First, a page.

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chars

 
Dan Silva
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What do I need to know about chars for the SCJP exam? If someone could help me know what kind of problems I'm supposed to be able to do with regards to chars, it would be much appreciated.
 
Piotr Dr
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It's good to know:

SCJP Sun Certified Programmer for Java 5 Study Guide:

Character Literals
A char literal is represented by a single character in single quotes.

char a = 'a';
char b = '@';

You can also type in the Unicode value of the character, using the Unicode notation of prefixing the value with \u as follows:

char letterN = '\u004E'; // The letter 'N'

Remember, characters are just 16-bit unsigned integers under the hood. That means you can assign a number literal, assuming it will fit into the unsigned 16-bit range (65535 or less). For example, the following are all legal:

char a = 0x892; // hexadecimal literal
char b = 982; // int literal
char c = (char)70000; // The cast is required; 70000 is
// out of char range

char d = (char) -98; // Ridiculous, but legal

And the following are not legal and produce compiler errors:

char e = -29; // Possible loss of precision; needs a cast
char f = 70000 // Possible loss of precision; needs a cast

You can also use an escape code if you want to represent a character that can't be typed in as a literal, including the characters for linefeed, newline, horizontal tab, backspace, and single quotes.

char c = '\"'; //A double quote
char d = '\n'; //A newline

The char type (a character) contains a single, 16-bit Unicode character. Although the extended ASCII set known as ISO Latin-1 needs only 8 bits (256 different characters), a larger range is needed to represent characters found in languages other than English. Unicode characters are actually represented by unsigned 16-bit integers, which means 216 possible values, ranging from 0 to 65535 (216)-1, You'll learn in Chapter 3 that because a char is really an integer type, it can be assigned to any number type large enough to hold 65535 (which means anything larger than a short. Although both chars and shorts are 16-bit types, remember that a short uses 1 bit to represent the sign, so fewer positive numbers are acceptable in a short).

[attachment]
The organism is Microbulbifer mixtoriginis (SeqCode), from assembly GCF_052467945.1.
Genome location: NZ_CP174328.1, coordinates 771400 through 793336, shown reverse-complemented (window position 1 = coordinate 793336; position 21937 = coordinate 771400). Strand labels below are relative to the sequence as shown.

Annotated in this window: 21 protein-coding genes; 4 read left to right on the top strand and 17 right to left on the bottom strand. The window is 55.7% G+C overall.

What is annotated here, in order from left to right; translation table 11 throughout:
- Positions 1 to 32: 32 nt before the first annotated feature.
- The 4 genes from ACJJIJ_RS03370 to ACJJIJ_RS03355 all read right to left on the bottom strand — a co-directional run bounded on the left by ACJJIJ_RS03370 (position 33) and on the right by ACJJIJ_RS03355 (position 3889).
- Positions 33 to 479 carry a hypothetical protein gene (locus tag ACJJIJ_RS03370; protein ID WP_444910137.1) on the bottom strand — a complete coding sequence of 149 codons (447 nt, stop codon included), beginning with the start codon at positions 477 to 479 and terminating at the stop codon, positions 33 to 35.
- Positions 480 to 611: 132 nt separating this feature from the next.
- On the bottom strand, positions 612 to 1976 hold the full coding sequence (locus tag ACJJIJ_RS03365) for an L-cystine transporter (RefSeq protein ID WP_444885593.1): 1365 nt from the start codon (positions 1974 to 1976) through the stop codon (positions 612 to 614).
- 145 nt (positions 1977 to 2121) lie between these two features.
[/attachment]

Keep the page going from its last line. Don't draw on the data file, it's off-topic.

Piotr Dr
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It is important to remember how char is related with integer (casting).
For instance:

char a = 65;//implict cast by compilator: char a = (int) 65;
char a = 65536;//compiler time error: to much for char

The escape characters are quite tricky:

-escape character in Java: \t The tab character ('\u0009')
\n The newline (line feed) character ('\u000A')
\r The carriage-return character ('\u000D')
\f The form-feed character ('\u000C')
\a The alert (bell) character ('\u0007')
\e The escape character ('\u001B')

and literal ( almost all ):

\"
\'
\\


Also tricky is initialisation char. You can use:

0n The character with octal value 0n (0 <= n <= 7)

0nn The character with octal value 0nn (0 <= n <= 7)

0mnn The character with octal value 0mnn (0 <= m <= 3, 0 <= n <= 7) // char A = 0101

xhh The character with hexadecimal value 0xhh // char A = 0x41;

\uhhhh The character with hexadecimal value 0xhhhh // char A = '\u0041';
 
Dean Jones
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Dear Piotr,

Can you please throw some light on how to represent the following symbols using character form:

0n The character with octal value 0n (0 <= n <= 7)

0nn The character with octal value 0nn (0 <= n <= 7)

0mnn The character with octal value 0mnn (0 <= m <= 3, 0 <= n <= 7) // char A = 0101

xhh The character with hexadecimal value 0xhh // char A = 0x41;

\uhhhh The character with hexadecimal value 0xhhhh // char A = '\u0041';
 
Burkhard Hassel
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Howdy "Piotr Dr" !

There aren't many rules to follow on the ranch, but one is about the use of propper display names.

Your name does not follow this rule. The main reasons why and a link how to change yours you'll find here:
http://www.javaranch.com/name.jsp

So, could you please change your user name before your next posting?
It will not affect anything you've already posted here. Just your user name will update.


I'm writing this because I am one of the moderators of this forum.


Yours,
Bu.
 
Satya Maheshwari
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Different ways to define char literals:

 
Sandeep Bhandari
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Also look at this:

long \u0062 = 10;
is valid

long \u0090 = 10;

is invalid
 
O. Ziggy
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Why does this not need a cast

char d = (char) -98

but this does need a cast

char e = -29 ?

 
Scotty Mitchell
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O. Ziggy wrote:Why does this not need a cast

char d = (char) -98

but this does need a cast

char e = -29 ?



That is casted theres a (char) cast right in front of it.
 
O. Ziggy
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Scotty Mitchell wrote:
O. Ziggy wrote:Why does this not need a cast

char d = (char) -98

but this does need a cast

char e = -29 ?



That is casted theres a (char) cast right in front of it.


 
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